Introduction Top


Pediatrics is defined as the science of a healthy and sick child from birth to end of adolescence. Diseases associated with the cardiovascular system are the leading causes of mortality in adults, with frequent onset in early childhood.

The cardiologic examination starts with anamnesis in a pleasant atmosphere, refined space, enough time and patience, detailed measurements, and preferably a noncrying child. The clinical cardiology examination uses a default inspection, palpation, percussion, and arterial blood pressure measurement. The introduction to the physical examination is a true measurement and comparison on the percentile curve of the body height and weight, although it would be advisable to measure both the head and thorax circumference.[1],[2] Although additional diagnostic methods can be used in the treatment of the patient, their use is often questionable and not useful, mainly due to poor patient treatment at the initial physical examination step in taking anamnestic data.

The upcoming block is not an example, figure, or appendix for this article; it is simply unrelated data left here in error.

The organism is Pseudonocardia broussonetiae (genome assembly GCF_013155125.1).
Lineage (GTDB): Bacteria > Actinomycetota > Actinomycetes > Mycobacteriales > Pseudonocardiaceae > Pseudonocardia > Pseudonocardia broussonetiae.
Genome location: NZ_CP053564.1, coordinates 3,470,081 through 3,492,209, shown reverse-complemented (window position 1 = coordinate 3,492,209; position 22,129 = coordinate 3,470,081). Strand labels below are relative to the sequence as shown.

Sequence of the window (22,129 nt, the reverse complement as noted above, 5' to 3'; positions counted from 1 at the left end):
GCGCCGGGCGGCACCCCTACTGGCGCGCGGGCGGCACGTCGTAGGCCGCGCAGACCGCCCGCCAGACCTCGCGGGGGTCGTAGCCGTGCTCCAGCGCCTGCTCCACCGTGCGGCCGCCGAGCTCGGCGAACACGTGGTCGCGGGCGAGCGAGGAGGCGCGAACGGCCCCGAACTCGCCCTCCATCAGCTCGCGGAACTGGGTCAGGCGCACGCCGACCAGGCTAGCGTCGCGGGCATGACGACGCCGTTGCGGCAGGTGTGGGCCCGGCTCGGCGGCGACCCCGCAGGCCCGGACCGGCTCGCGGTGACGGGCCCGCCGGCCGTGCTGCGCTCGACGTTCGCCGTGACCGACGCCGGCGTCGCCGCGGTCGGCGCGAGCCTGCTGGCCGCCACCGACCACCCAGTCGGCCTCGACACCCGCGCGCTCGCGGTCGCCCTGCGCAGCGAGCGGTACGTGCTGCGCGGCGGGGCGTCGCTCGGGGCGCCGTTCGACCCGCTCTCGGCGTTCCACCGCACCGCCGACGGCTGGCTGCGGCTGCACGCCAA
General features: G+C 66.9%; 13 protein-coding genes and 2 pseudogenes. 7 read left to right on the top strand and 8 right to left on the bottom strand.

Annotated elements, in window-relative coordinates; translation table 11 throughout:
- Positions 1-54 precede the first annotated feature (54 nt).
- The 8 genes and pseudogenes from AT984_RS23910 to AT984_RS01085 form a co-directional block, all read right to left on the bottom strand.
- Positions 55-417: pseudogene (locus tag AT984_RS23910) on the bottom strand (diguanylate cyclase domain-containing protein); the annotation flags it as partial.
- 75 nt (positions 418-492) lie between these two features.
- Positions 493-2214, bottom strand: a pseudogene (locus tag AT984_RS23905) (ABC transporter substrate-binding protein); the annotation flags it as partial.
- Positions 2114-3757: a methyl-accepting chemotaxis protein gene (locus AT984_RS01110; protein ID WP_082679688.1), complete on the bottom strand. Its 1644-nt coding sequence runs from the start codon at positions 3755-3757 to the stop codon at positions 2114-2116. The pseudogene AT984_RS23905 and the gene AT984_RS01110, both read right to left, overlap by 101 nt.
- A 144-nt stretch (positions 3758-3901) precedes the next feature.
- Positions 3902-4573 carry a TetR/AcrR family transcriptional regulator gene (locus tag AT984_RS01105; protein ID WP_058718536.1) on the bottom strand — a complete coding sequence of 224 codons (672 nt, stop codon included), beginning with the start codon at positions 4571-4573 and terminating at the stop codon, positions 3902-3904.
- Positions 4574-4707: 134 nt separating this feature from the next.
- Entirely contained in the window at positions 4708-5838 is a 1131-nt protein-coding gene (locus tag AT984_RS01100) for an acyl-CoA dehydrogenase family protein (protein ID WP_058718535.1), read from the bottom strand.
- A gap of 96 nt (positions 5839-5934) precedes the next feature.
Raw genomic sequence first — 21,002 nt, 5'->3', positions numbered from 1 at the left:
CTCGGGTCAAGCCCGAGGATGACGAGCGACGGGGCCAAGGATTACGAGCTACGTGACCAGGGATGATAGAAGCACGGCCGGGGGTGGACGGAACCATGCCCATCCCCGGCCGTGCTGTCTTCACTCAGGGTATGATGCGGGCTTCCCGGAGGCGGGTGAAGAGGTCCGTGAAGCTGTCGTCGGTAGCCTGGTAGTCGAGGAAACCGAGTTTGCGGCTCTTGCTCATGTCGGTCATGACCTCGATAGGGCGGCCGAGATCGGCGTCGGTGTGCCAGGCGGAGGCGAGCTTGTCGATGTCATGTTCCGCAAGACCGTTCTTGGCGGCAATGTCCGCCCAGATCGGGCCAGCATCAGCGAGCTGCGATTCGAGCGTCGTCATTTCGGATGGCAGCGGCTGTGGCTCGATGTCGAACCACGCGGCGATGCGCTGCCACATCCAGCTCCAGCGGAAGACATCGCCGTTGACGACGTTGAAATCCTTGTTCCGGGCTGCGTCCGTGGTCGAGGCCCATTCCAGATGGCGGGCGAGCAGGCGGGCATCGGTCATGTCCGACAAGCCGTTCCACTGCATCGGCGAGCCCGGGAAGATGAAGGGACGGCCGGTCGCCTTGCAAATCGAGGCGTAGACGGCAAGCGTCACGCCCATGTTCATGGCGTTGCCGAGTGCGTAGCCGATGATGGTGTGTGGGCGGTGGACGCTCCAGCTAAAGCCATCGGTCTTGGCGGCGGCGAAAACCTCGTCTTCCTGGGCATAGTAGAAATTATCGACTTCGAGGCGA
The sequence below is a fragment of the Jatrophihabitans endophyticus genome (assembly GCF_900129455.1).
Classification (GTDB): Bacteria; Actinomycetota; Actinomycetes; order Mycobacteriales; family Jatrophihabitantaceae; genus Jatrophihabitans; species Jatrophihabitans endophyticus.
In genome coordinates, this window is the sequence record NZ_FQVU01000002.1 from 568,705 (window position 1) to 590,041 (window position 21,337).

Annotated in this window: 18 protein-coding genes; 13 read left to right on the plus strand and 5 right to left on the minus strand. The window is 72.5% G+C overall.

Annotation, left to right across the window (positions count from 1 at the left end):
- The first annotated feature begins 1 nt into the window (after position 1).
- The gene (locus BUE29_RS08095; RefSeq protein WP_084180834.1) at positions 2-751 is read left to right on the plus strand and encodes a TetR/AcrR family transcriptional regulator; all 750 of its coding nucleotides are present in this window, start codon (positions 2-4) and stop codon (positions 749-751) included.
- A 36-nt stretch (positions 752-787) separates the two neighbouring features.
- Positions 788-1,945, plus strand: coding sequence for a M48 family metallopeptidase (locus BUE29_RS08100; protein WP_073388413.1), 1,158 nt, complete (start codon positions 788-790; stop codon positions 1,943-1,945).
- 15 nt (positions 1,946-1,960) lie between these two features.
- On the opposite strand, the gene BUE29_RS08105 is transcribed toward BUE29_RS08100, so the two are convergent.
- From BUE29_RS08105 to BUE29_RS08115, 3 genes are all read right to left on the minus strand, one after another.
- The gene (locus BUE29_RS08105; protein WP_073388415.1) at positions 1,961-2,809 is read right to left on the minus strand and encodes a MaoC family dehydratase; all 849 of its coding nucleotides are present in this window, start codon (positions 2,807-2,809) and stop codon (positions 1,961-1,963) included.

To provide a review of the significance and characteristics of pediatric cardiac anamnesis and to point out the significance of anamnesis in the differential diagnosis of pathological conditions, as well as to reduce the number of additional unnecessary specialist and subspecialist services.


  Pediatric Cardiac Anamnesis Top